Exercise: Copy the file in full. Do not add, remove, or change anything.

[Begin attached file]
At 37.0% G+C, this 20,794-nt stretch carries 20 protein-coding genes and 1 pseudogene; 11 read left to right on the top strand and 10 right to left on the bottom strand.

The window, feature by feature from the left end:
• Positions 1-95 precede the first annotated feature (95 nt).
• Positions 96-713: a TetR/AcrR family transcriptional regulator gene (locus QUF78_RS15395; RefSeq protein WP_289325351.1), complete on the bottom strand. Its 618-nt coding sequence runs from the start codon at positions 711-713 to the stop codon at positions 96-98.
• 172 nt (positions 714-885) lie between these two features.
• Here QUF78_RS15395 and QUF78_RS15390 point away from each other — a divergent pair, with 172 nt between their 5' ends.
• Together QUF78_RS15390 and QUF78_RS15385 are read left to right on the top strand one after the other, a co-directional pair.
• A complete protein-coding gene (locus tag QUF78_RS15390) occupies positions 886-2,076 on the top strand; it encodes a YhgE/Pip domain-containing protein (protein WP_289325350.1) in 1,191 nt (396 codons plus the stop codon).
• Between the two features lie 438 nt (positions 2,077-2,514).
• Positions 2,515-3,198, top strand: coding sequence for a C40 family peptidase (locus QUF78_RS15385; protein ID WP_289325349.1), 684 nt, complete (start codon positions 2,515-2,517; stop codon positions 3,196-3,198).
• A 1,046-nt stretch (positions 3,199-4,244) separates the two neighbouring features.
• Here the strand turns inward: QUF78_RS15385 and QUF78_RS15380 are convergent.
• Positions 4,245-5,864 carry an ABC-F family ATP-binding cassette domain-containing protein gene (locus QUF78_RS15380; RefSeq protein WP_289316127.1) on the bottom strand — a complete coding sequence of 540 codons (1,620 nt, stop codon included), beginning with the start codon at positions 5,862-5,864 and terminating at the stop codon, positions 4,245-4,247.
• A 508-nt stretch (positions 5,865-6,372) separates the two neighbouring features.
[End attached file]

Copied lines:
At 37.0% G+C, this 20,794-nt stretch carries 20 protein-coding genes and 1 pseudogene; 11 read left to right on the top strand and 10 right to left on the bottom strand.

The window, feature by feature from the left end:
• Positions 1-95 precede the first annotated feature (95 nt).
• Positions 96-713: a TetR/AcrR family transcriptional regulator gene (locus QUF78_RS15395; RefSeq protein WP_289325351.1), complete on the bottom strand. Its 618-nt coding sequence runs from the start codon at positions 711-713 to the stop codon at positions 96-98.
• 172 nt (positions 714-885) lie between these two features.
• Here QUF78_RS15395 and QUF78_RS15390 point away from each other — a divergent pair, with 172 nt between their 5' ends.
• Together QUF78_RS15390 and QUF78_RS15385 are read left to right on the top strand one after the other, a co-directional pair.
• A complete protein-coding gene (locus tag QUF78_RS15390) occupies positions 886-2,076 on the top strand; it encodes a YhgE/Pip domain-containing protein (protein WP_289325350.1) in 1,191 nt (396 codons plus the stop codon).
• Between the two features lie 438 nt (positions 2,077-2,514).
• Positions 2,515-3,198, top strand: coding sequence for a C40 family peptidase (locus QUF78_RS15385; protein ID WP_289325349.1), 684 nt, complete (start codon positions 2,515-2,517; stop codon positions 3,196-3,198).
• A 1,046-nt stretch (positions 3,199-4,244) separates the two neighbouring features.
• Here the strand turns inward: QUF78_RS15385 and QUF78_RS15380 are convergent.
• Positions 4,245-5,864 carry an ABC-F family ATP-binding cassette domain-containing protein gene (locus QUF78_RS15380; RefSeq protein WP_289316127.1) on the bottom strand — a complete coding sequence of 540 codons (1,620 nt, stop codon included), beginning with the start codon at positions 5,862-5,864 and terminating at the stop codon, positions 4,245-4,247.
• A 508-nt stretch (positions 5,865-6,372) separates the two neighbouring features.